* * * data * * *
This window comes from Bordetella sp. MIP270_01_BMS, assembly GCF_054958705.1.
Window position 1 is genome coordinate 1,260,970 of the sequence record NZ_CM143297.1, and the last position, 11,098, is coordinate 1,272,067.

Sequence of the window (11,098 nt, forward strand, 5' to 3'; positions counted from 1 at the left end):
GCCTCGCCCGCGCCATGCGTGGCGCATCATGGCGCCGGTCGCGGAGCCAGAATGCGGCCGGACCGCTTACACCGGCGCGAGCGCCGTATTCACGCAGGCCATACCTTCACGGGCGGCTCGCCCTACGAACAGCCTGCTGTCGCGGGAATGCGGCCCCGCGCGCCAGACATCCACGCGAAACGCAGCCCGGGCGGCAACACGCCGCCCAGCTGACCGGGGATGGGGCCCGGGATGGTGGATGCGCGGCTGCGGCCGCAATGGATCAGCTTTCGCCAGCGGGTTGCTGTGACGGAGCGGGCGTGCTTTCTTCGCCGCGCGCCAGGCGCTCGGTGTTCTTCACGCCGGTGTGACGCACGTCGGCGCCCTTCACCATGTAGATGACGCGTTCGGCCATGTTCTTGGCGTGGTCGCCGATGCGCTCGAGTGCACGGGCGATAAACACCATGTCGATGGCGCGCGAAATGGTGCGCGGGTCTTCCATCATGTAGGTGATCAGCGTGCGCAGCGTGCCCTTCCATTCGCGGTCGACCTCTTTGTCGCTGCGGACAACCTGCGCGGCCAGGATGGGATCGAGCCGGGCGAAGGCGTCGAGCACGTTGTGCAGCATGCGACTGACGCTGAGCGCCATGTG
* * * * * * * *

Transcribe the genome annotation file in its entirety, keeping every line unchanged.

This window comes from Bordetella sp. MIP270_01_BMS, assembly GCF_054958705.1.
Window position 1 is genome coordinate 1,260,970 of the sequence record NZ_CM143297.1, and the last position, 11,098, is coordinate 1,272,067.

Sequence of the window (11,098 nt, forward strand, 5' to 3'; positions counted from 1 at the left end):
GCCTCGCCCGCGCCATGCGTGGCGCATCATGGCGCCGGTCGCGGAGCCAGAATGCGGCCGGACCGCTTACACCGGCGCGAGCGCCGTATTCACGCAGGCCATACCTTCACGGGCGGCTCGCCCTACGAACAGCCTGCTGTCGCGGGAATGCGGCCCCGCGCGCCAGACATCCACGCGAAACGCAGCCCGGGCGGCAACACGCCGCCCAGCTGACCGGGGATGGGGCCCGGGATGGTGGATGCGCGGCTGCGGCCGCAATGGATCAGCTTTCGCCAGCGGGTTGCTGTGACGGAGCGGGCGTGCTTTCTTCGCCGCGCGCCAGGCGCTCGGTGTTCTTCACGCCGGTGTGACGCACGTCGGCGCCCTTCACCATGTAGATGACGCGTTCGGCCATGTTCTTGGCGTGGTCGCCGATGCGCTCGAGTGCACGGGCGATAAACACCATGTCGATGGCGCGCGAAATGGTGCGCGGGTCTTCCATCATGTAGGTGATCAGCGTGCGCAGCGTGCCCTTCCATTCGCGGTCGACCTCTTTGTCGCTGCGGACAACCTGCGCGGCCAGGATGGGATCGAGCCGGGCGAAGGCGTCGAGCACGTTGTGCAGCATGCGACTGACGCTGAGCGCCATGTG